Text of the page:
Finally, pitmaster Malcolm Reed of howtobbqright.com relies on a mixture of pecan and hickory for his smoked brisket. The hickory is dense enough to burn slowly over long periods, while the pecan contributes depth of flavor. Check this action out.
Other Tips for Smoking Brisket
- Don’t use green hardwood. The sap will impart a bitter flavor and ruin your meat. Use only seasoned hardwoods, as these have had a chance to dry out.
- Avoid softwoods like cedar, pine, fir, and spruce. These contain too much sap and moisture to burn efficiently in the smoker.
- Make sure the wood is free of fungus or mold.
- Maintain a steady smoker temperature so that the brisket cooks at the correct pace.
- Don’t overdo it on the smoke. No matter which type you use, too much smoke can give the brisket bitter undertones.
Smoking Brisket on a Pellet Smoker
While pellet smokers are convenient and efficient, the smoke flavor that pellets produce is relatively mild. Those of us who want the meat to taste extra smoky may be disappointed in the results.
You also need a source of electricity to power a pellet smoker. The pellets are fed into the burn pot by an auger, then ignited by a hot rod. If your outdoor cooking area is too far from the nearest power outlet, this can be problematic.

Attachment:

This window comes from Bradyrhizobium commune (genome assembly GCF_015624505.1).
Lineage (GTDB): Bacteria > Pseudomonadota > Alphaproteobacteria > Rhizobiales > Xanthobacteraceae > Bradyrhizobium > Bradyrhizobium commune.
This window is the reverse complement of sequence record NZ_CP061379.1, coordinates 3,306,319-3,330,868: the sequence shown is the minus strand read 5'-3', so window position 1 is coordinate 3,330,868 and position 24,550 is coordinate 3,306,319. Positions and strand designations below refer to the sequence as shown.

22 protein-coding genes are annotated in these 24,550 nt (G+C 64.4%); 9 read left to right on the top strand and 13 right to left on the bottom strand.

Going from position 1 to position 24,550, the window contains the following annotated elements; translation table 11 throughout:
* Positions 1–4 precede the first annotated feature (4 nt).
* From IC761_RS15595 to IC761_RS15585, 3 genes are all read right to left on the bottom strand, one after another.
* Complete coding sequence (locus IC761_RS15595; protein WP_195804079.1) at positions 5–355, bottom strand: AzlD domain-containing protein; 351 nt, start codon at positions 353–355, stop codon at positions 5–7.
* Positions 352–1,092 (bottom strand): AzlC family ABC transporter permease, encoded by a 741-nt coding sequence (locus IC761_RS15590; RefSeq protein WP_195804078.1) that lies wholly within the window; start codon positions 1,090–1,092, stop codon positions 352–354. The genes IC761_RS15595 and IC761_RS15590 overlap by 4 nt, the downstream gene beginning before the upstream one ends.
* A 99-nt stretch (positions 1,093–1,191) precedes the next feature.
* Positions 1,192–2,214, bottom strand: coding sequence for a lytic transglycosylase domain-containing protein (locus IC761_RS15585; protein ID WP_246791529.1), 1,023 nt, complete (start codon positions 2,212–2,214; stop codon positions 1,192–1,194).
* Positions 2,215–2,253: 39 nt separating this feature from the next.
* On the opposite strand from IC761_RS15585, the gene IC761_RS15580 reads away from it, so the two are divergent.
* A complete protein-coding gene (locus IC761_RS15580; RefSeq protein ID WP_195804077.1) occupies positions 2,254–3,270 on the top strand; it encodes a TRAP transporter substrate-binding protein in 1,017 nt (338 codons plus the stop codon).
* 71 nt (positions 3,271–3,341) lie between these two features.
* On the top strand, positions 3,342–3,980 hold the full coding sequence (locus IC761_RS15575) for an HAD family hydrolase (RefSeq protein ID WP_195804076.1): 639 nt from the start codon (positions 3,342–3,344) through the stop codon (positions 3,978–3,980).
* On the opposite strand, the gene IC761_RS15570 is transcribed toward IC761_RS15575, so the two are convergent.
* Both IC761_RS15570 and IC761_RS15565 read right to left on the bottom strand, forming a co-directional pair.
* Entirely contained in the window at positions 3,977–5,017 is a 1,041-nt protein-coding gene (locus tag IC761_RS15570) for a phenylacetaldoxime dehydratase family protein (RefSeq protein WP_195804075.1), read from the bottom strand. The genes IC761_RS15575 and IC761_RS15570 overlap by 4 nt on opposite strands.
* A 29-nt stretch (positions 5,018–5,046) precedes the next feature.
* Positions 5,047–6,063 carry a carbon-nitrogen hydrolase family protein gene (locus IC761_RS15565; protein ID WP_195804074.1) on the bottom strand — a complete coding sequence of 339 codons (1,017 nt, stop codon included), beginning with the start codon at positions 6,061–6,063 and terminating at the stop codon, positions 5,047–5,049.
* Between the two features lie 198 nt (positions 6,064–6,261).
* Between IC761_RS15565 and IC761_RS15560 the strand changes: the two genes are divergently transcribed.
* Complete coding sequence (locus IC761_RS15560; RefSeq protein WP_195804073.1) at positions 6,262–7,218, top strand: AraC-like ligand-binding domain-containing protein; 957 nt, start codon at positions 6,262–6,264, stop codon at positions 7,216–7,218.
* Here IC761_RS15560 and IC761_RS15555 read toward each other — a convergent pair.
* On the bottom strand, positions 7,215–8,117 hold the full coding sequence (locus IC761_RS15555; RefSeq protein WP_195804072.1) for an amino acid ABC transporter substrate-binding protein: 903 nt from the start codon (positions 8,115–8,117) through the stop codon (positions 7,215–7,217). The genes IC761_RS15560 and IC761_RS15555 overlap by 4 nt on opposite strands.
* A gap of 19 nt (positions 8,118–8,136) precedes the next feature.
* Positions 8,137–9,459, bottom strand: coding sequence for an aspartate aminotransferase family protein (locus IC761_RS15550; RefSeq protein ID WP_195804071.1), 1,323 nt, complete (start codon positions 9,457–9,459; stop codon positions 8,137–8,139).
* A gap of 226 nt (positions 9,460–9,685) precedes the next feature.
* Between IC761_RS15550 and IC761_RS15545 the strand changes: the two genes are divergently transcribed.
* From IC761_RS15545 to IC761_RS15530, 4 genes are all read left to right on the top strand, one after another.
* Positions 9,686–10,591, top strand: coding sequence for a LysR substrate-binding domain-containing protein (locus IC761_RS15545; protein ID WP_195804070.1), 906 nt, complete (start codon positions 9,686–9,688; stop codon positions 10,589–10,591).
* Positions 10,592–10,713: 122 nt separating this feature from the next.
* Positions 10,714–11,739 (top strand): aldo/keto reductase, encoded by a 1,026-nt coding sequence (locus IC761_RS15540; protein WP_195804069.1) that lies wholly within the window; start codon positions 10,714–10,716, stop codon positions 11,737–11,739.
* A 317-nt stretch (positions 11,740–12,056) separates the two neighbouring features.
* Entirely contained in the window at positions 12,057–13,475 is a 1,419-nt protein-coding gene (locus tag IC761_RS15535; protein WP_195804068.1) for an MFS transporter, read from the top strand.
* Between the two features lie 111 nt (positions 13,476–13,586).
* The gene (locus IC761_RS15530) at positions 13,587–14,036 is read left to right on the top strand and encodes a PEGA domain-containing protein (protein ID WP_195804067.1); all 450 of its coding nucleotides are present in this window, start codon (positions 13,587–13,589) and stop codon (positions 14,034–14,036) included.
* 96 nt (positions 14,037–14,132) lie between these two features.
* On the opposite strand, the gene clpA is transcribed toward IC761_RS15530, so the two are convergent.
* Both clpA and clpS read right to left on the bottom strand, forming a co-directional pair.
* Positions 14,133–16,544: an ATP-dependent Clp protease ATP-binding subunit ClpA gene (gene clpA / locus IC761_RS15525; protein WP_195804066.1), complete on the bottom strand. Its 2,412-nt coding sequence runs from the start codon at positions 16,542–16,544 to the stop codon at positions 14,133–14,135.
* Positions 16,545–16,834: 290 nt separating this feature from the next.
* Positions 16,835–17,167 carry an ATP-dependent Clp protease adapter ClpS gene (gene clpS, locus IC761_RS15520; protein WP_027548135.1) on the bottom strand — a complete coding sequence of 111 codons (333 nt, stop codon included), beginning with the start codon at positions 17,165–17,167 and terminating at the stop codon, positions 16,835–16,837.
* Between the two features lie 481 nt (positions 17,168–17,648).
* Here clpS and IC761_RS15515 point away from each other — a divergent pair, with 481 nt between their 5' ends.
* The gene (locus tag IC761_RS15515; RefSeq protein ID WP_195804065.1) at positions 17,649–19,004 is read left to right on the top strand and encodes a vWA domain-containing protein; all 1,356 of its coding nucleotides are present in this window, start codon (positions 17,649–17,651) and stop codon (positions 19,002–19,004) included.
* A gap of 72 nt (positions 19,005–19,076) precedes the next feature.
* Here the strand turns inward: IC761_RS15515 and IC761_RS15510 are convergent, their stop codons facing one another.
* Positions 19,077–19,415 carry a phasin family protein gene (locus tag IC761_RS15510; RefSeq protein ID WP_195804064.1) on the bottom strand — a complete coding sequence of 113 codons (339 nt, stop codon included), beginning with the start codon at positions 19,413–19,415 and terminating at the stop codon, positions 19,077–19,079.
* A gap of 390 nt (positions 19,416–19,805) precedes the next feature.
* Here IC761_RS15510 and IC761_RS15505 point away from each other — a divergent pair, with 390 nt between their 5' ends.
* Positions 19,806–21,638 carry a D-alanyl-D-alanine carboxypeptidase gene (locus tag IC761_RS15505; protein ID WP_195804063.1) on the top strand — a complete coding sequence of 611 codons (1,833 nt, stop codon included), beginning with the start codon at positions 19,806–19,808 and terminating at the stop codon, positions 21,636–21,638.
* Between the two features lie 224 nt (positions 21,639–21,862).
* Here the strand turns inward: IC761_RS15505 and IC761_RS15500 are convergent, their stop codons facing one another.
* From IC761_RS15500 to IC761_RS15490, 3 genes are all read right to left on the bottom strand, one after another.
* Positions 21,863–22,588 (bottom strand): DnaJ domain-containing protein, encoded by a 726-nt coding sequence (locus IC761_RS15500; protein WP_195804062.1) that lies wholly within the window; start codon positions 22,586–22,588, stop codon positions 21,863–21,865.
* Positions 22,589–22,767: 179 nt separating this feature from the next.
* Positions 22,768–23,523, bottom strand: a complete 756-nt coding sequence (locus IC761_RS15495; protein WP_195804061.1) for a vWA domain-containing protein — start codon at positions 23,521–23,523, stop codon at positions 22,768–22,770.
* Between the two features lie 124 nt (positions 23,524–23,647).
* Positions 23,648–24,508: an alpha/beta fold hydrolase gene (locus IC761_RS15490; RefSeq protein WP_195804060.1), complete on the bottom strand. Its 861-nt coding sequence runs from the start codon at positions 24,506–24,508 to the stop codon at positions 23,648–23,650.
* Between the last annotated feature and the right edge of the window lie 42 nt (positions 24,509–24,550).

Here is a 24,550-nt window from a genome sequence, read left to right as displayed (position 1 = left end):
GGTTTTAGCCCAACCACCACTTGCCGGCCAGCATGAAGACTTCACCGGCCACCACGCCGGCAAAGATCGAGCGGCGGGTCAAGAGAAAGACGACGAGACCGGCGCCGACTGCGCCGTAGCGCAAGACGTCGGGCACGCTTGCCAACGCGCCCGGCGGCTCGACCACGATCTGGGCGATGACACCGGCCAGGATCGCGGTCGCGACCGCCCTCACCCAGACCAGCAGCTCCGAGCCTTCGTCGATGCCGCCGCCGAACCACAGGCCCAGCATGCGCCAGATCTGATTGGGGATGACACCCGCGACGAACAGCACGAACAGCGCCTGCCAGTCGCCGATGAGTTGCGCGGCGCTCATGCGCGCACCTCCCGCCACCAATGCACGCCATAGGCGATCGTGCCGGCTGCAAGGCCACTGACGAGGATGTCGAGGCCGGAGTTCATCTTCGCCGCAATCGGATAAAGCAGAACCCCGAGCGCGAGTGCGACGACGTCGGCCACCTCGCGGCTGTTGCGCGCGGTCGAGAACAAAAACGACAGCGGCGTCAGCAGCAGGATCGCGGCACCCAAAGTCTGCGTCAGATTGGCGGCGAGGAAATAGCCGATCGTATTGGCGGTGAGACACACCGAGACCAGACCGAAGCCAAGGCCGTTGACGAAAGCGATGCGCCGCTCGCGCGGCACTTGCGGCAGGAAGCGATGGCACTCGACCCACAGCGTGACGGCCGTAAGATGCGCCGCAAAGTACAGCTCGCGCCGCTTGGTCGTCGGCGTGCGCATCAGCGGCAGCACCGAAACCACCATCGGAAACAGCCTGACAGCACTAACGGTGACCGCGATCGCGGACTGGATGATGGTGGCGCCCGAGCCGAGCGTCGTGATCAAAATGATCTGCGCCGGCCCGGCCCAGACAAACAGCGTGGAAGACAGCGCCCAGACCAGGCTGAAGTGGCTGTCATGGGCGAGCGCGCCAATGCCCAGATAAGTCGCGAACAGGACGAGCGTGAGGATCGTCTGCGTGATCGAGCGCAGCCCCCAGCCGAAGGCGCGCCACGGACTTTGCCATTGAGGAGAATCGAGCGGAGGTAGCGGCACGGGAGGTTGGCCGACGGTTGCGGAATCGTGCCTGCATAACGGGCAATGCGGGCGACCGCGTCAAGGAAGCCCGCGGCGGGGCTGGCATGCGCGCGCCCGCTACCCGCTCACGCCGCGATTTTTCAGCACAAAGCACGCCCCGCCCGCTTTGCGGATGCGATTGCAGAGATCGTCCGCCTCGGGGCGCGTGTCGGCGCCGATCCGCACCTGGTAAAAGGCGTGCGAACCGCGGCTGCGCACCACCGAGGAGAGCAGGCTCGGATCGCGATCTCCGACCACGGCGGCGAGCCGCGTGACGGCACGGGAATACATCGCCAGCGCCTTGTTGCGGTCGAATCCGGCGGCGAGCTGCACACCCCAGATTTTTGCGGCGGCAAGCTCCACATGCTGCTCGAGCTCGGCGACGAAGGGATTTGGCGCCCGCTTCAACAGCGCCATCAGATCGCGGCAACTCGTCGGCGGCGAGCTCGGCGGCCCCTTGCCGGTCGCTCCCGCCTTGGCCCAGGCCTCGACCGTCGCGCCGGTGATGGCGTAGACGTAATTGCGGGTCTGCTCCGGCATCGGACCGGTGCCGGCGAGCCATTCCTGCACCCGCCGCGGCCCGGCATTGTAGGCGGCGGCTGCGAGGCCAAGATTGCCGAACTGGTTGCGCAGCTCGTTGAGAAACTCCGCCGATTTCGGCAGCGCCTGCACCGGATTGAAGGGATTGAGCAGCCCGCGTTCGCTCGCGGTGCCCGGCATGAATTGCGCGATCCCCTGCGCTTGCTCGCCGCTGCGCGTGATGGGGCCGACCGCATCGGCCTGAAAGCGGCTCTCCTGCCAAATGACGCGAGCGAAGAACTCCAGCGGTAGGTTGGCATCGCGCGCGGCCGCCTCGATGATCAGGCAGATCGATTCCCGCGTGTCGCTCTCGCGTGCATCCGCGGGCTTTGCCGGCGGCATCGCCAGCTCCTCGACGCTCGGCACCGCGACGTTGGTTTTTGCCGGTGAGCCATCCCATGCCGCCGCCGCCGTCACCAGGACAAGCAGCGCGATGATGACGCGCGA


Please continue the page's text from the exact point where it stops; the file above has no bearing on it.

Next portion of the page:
If you want to use a pellet smoker for your brisket, try using oak, mesquite, or hickory. Since these produce a bolder flavor to begin with, they can help to overcome the meek nature of the pellet smoke.
The Bottom Line
What’s the best wood for smoking brisket? Every expert will tell you something different. The lack of a consensus gives you free rein to experiment with various wood types and flavor combinations.
Best of luck, and happy grilling!
Hi there! I’m Darren Wayland, your BBQHost. My love of great barbecue inspired me to curate this site as a resource for all my like-minded fellow pitmasters out there. When I’m not researching and learning all I can about the latest tips and techniques, you can find me at the grill—that is, if you can spot me at all through the clouds of sweet-smelling smoke. And since you asked, yes, that probably is barbecue sauce on my face. Welcome to the party!